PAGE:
- According to Giants manager Bruce Bochy, Petit "sent a tremendous message that this is where he belongs and this is where he should be pitching," tweets Andrew Baggarly of CSNBayArea.com. Petit has indeed performed in limited action this year for San Francisco, with a 2.05 ERA over 26 1/3 innings in which he has notched thirty strikeouts against just four walks. Though he hasn't suppressed runs quite as well in Triple-A, he does sport a nifty 7.62 K:BB rate in 92 2/3 innings there.
- It will be interesting to see how the Giants proceed with Petit. As Baggarly notes in another tweet, Petit will reach arbitration eligibility for the first time this offseason. While the Giants can therefore control him for three seasons, it remains to be seen whether the team will be interested in tendering him a contract to do so.
- There is some interesting precedent here. Another highly regarded young pitcher-turned-disappointment, Philip Humber, tossed a perfect game in 2012 but went on to post a 6.44 ERA in 102 innings on the year. When the White Sox released the first-time arb-eligible Humber, the Astros snapped him up and guaranteed him $1.3MM (including the buyout of a 2014 option) just before the tender deadline. Of course, unlike Petit, Humber had put up one full season of solid performance at the big league level, as he notched 163 innings of 3.75 ERA ball in 2011.
- Twins pitcher Mike Pelfrey, set to become a free agent, hopes to stay in Minnesota, tweets Darren Wolfson of 1500ESPN.com, but agent Scott Boras will ask for more than $4.5MM per year to make that a reality. (Coming off of Tommy John surgery, Pelfrey signed with the Twins for one-year and $4MM.) This season, Pelfrey's first in a uniform other than the Mets', has seen him struggle to a 4.97 ERA in 26 starts. Pelfrey's ground-ball rate has dropped to a career-low 43.8%, and he continues to strike out less than six batters per nine while posting a below-average K:BB ratio (1.83 this season; 1.62 for his career). Nevertheless, Wolfson opines in another tweet that some club will give the 29-year-old that kind of money, though he believes the Twins would be best served to pass on another year of Pelfrey.
- The Astros are still working on finalizing the rest of the club's September call-ups, tweets Jose de Jesus Ortiz of the Houston Chronicle. As he notes in another tweet, fans pining for top prospects to taste the big leagues should bear in mind that players must be on the 40-man roster to be on the active MLB roster, and adding a player necessarily carries repercussions for managing the 40-man going forward.
- General managers around baseball seem to be coalescing around the idea that a rule change should be made that limits the September roster expansion, writes USA Today's Bob Nightengale. Among the GMs and managers that Nightengale cites, only Diamondbacks GM Kevin Towers prefers to reward teams that have deep farms with a larger active roster, though he says an even better solution is to "expand in April" so teams "won't wear out [their] bullpen early, and guys won't get injured so easily coming out of spring training." Most importantly, several members of the league's committee for on-field matters -- including Tony LaRussa and Mike Scioscia -- seem to believe that a change is warranted to avoid the sudden and massive shift in the game's rules during its most strategically challenging month.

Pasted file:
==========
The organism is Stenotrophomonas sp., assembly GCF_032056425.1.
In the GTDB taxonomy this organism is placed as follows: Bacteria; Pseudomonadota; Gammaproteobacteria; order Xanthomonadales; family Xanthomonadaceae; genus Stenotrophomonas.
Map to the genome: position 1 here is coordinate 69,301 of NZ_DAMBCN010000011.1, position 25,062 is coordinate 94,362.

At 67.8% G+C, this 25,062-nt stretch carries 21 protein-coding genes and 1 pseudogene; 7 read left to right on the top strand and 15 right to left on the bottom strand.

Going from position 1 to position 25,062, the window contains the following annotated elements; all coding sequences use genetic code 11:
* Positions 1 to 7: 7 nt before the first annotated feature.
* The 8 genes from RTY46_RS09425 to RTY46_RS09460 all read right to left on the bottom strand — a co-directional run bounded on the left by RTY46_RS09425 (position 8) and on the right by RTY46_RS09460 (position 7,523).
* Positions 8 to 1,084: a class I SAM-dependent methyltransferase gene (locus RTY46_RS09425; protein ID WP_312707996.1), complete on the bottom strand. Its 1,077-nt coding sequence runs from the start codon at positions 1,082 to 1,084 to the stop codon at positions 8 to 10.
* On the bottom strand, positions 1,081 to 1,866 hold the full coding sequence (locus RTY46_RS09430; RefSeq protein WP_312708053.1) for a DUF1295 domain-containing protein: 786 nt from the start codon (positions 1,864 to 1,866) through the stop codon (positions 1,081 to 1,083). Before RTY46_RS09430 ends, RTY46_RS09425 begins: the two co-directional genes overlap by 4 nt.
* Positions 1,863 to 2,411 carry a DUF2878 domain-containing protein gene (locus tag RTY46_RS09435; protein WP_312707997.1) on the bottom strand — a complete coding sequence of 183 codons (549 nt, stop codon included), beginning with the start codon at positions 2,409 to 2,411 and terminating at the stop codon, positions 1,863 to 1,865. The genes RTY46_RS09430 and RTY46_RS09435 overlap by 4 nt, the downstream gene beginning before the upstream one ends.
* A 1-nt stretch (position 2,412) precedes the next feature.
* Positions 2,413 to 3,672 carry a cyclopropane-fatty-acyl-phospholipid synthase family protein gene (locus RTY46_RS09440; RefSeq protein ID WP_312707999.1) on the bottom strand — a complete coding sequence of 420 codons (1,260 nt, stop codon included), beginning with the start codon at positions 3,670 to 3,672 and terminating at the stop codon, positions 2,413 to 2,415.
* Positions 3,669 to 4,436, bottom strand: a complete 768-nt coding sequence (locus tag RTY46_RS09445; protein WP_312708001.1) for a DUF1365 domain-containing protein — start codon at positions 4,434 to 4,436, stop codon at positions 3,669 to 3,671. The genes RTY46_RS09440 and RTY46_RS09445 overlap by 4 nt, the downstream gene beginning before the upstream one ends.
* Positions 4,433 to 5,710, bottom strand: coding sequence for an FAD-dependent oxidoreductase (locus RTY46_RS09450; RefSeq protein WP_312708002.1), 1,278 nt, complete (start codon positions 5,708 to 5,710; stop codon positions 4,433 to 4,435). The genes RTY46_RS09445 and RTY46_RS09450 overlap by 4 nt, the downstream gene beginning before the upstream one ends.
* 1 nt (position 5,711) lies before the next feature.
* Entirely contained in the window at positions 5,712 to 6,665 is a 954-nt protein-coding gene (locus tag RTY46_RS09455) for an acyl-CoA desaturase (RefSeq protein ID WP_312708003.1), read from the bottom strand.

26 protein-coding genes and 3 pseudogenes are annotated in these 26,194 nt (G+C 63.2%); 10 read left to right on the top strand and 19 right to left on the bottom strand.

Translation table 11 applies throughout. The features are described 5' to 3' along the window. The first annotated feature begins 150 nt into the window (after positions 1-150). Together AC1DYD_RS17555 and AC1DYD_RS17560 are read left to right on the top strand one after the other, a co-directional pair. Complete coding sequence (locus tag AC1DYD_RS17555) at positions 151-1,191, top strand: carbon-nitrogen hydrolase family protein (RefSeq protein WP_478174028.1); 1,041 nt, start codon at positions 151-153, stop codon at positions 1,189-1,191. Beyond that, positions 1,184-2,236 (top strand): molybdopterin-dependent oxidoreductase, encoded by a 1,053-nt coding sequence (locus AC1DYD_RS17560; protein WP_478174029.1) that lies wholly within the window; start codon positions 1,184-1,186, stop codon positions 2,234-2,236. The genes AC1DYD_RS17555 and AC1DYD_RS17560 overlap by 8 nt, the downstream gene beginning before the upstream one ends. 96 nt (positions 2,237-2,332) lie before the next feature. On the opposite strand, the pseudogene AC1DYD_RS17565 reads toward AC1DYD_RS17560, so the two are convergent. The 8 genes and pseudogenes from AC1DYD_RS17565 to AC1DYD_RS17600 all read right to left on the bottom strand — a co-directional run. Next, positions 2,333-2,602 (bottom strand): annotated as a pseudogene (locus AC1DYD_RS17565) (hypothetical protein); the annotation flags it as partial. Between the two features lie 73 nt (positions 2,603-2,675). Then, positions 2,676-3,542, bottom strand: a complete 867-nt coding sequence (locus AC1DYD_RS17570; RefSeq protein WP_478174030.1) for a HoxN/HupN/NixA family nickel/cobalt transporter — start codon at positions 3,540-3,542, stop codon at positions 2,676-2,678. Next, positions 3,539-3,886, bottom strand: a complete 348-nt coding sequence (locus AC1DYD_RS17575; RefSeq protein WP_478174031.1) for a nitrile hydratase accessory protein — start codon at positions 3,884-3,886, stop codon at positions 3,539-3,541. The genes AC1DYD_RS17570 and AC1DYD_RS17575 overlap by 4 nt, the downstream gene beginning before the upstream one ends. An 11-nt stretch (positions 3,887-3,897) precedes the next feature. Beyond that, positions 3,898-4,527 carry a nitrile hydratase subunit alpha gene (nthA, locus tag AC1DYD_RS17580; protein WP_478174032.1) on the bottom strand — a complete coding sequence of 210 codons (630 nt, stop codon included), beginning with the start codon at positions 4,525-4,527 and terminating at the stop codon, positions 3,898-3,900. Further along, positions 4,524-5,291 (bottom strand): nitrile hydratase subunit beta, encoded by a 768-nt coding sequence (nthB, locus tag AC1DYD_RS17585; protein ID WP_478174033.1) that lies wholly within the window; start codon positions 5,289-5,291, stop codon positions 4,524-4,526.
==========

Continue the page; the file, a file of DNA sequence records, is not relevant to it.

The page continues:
The first big move of trade season went down yesterday when the Orioles acquired starter Scott Feldman from the Cubs, along with catcher Steve Clevenger, for starting pitcher Jake Arrieta, reliever Pedro Strop and international bonus pool money. The move will obviously have an impact on the O's, but more broadly, it means that we've entered the period when trade talk becomes more than just talk, writes Andy Martino of the New York Daily News. Here's more from today's column..
- Scouts that have spoken with Martino expect the Phillies to be active sellers, but hold onto Cliff Lee since they want to contend next year. However, rival scouts and execs anticipate that, in addition to Michael Young and Chase Utley, Jonathan Papelbon will be dealt or at least heavily shopped. We've heard previously that the Phillies are expected to ask for an astronomical haul to part with Papelbon.
- Papelbon also fits the bill as someone who could be kept for next year, but rivals that have spoken with Martino see too much of a need for bullpen help amongst contenders like the Red Sox and Tigers and they expect GM Ruben Amaro to get a strong offer for the closer.
- One executive involved in the talks for the Marlins' Ricky Nolasco predicts that he will land with the Dodgers, with the Giants a possibility and the Padres still somewhat interested. Last night it was reported that the Rangers, Rockies, and Dodgers are in "heavy pursuit" of the Miami hurler.
- A major league source told Martino that the Twins will likely shop Mike Pelfrey later this month, if he makes a strong few starts. While the 29-year-old hasn't exactly been a world-beater this year - he has a 6.11 ERA with 4.8 K/9 and 2.7 BB/9 - he could perhaps get better as he moves further from last year's Tommy John surgery and appeal to a contender willing to throw starters against the wall like the Orioles.